SemEval-2015: International Workshop on Semantic Evaluations
Call for Task Proposals
We invite proposals for tasks to be run as part of SemEval-2015.
Starting with 2015, SemEval will run on a two-year cycle, which will give both task organizers and task participants more time for all steps of the process, including data preparation, system design, analysis, and paper writing.
We welcome tasks that can test an automatic system for semantic analysis of text, be it application-dependent or application-independent. We especially welcome tasks for different languages and cross-lingual tasks.
We encourage the following aspects in task design:
Common data formats
To ensure that newer annotations conform to existing annotation standards, we encourage the use of existing data encoding standards such as MASC and UIMA. Where possible, reusing existing annotation standards and tools will make it easier to participate in multiple tasks. Moreover, the use of readily available tools should make it easier for participants to spot bugs and to improve their systems.
Common texts and multiple annotations
For many tasks, finding suitable texts for building training and testing datasets in itself can be a challenge or somewhat ad hoc. To make it easier for task organisers to find suitable texts, we encourage the use of resources such as Wikipedia, ANC and OntoNotes. Where this makes sense, the SemEval program committee will encourage task organizers to share the same texts for different tasks. In due time, we hope that this process will allow the generation of multiple semantic annotations for the same text.
To lower the obstacles to participation, we encourage the task organizers to provide baseline systems that participants can use as a starting point. A baseline system typically contains code that reads the data, creates a baseline response (e.g., random guessing), and outputs the evaluation results. If possible, baseline systems should be written in widely used programming languages. We also encourage the use of standards such as UIMA.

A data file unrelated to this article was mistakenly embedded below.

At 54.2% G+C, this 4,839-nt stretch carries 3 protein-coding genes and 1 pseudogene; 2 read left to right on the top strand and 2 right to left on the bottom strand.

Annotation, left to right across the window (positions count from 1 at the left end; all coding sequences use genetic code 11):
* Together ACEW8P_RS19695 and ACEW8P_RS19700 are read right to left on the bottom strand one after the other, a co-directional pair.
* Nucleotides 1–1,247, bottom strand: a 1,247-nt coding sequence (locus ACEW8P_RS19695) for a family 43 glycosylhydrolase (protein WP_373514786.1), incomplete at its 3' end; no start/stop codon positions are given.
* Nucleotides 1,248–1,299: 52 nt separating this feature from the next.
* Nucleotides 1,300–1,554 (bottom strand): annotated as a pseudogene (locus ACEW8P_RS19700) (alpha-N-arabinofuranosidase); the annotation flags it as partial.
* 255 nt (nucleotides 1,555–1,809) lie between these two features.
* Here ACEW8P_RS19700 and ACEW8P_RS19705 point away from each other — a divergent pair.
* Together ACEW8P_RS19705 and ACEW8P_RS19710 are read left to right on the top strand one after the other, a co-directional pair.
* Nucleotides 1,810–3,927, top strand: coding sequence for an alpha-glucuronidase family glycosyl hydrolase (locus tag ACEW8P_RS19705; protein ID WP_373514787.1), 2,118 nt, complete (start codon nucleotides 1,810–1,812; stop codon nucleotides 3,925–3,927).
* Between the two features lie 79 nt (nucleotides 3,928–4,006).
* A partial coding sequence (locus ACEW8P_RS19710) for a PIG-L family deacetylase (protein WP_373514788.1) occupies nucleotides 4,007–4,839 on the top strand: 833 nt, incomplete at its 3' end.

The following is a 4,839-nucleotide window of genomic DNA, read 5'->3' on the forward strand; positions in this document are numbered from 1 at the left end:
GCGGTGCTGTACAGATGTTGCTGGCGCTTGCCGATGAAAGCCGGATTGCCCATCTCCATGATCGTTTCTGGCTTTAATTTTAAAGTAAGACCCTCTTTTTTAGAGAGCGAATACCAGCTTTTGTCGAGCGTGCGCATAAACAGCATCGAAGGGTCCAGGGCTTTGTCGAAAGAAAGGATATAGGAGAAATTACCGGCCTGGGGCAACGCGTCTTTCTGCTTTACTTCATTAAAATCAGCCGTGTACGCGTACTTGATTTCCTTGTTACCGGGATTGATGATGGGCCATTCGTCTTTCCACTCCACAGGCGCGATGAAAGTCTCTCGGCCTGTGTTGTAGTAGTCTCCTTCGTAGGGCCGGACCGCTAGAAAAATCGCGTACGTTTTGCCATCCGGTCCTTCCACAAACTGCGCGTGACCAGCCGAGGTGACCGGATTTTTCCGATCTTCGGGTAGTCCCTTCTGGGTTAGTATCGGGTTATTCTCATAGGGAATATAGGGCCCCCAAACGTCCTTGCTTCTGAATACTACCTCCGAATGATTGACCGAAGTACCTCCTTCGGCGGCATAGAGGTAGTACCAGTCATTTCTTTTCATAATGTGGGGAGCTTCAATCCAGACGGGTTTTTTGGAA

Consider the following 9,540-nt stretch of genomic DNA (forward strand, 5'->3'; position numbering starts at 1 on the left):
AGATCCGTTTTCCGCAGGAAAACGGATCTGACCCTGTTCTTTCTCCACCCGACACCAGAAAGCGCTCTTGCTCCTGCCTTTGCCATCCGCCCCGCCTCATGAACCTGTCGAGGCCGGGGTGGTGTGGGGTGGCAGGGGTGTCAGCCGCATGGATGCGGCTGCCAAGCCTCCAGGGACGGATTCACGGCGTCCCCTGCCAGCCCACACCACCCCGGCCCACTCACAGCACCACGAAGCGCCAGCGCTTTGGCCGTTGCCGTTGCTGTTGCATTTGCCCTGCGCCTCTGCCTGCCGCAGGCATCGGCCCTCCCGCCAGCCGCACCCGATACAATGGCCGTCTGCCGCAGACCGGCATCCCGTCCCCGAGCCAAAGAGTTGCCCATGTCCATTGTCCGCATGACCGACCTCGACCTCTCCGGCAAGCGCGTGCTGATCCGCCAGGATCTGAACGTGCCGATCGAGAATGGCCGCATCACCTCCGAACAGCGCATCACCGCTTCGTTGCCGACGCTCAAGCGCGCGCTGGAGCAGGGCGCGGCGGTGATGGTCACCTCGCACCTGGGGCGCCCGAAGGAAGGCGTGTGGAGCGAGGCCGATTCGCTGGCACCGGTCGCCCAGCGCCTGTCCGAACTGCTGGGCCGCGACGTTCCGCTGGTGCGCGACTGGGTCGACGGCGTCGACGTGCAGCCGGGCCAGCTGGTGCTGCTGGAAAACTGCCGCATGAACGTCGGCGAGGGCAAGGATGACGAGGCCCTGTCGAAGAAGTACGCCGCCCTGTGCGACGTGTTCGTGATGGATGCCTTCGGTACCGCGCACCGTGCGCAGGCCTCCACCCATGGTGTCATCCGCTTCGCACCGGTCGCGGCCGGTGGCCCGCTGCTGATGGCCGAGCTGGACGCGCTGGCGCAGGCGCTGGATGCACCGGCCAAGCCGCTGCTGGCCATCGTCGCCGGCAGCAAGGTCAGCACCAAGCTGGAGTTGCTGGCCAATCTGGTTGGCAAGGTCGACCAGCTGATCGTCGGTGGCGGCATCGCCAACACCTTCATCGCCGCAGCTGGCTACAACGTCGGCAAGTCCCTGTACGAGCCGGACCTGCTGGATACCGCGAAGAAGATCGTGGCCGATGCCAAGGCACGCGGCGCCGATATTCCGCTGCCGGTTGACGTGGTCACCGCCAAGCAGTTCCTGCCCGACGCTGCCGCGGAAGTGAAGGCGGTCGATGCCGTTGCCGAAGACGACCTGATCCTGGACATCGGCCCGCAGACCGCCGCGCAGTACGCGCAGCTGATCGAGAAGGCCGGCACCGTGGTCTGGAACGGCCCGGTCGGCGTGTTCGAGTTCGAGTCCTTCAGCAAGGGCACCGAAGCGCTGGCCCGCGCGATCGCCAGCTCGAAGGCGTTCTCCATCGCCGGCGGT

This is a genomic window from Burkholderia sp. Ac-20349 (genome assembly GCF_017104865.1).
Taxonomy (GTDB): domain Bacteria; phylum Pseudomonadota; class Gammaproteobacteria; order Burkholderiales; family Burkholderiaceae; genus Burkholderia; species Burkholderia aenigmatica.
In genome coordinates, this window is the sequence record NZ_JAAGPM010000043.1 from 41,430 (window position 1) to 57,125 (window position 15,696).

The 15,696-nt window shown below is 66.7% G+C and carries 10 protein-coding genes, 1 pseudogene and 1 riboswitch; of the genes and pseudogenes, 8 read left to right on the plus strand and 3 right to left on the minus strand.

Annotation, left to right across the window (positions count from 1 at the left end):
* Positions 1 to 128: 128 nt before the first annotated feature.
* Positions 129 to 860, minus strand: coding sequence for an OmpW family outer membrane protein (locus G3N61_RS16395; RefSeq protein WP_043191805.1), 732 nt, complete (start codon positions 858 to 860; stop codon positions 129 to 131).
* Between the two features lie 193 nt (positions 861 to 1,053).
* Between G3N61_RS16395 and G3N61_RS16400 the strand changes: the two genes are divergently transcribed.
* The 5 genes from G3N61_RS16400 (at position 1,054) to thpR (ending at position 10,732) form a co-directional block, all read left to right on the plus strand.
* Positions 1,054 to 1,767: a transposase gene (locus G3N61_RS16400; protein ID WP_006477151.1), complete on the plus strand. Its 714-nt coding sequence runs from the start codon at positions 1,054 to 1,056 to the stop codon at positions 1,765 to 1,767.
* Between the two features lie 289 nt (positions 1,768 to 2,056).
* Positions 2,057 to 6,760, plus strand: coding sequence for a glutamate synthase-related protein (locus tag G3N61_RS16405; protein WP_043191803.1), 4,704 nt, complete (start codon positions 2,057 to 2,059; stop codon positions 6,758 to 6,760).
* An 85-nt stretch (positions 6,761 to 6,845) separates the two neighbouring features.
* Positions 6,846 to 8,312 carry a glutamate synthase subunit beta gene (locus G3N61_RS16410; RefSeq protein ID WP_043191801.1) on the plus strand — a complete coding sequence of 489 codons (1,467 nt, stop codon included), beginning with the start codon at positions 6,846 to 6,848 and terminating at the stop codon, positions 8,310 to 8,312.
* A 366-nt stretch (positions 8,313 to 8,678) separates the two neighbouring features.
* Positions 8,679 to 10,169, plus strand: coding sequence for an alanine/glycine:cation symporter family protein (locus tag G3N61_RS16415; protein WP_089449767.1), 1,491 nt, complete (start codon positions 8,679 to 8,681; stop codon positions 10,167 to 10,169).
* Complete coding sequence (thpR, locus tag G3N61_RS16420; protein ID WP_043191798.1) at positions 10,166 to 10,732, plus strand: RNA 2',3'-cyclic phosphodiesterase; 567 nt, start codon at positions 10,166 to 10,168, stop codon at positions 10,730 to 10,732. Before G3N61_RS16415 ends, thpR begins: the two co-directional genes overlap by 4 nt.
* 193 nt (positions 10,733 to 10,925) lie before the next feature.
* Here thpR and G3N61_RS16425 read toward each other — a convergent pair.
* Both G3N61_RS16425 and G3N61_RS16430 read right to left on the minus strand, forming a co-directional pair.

To reduce fragmentation of similar tasks, we will encourage task organisers to propose larger tasks that include several subtasks. For example, Word Sense Induction in Japanese and Word Sense Induction in English could be combined into a single umbrella task that includes several subtasks. We welcome task proposals for such larger tasks. In addition, the program committee will actively encourage task organisers proposing similar tasks to combine their efforts into larger umbrella tasks.
We welcome tasks that are devoted to developing novel applications of computational semantics. As an analogy, the TREC Question-Answering (QA) track was solely devoted to building QA systems to compete with current IR systems. Similarly, we will encourage tasks that have a clearly defined end-user application showcasing and are enhancing our understanding of computational semantics, as well as extending the current state-of-the-art.
Task proposals due January 30, 2014
Tasks chosen/merged February 28, 2014
Trial data ready April 30, 2014
Training data ready July 30, 2014
Test data ready October 2014
Evaluation start November 15, 2014
Evaluation end November 30, 2014
Paper submission due January 30, 2015
Paper reviews due February 28, 2015
Camera ready due March 30, 2015
SemEval workshop Summer 2015
The SemEval-2015 Workshop will be co-located with a major NLP conference in 2015.
The task proposals should ideally contain the following:
- A summary description of the task
- How the training/testing data will be built and/or procured
- The evaluation methodology to be used, including clear evaluation criteria
- The anticipated availability of the necessary resources to the participants (copyright, etc.)
- The resources required to prepare the task (computation and annotation time, costs of annotations, etc)
If you are not yet at a point to provide outlines of all of these, that is acceptable, but please give some thought to each, and present a sketch of your ideas. We will gladly give feedback.
Please submit proposals as soon as possible, preferably by electronic mail in PDF format to the SemEval email address:
Preslav Nakov, Qatar Computing Research Institute
Torsten Zesch, University of Duisburg-Essen, Germany
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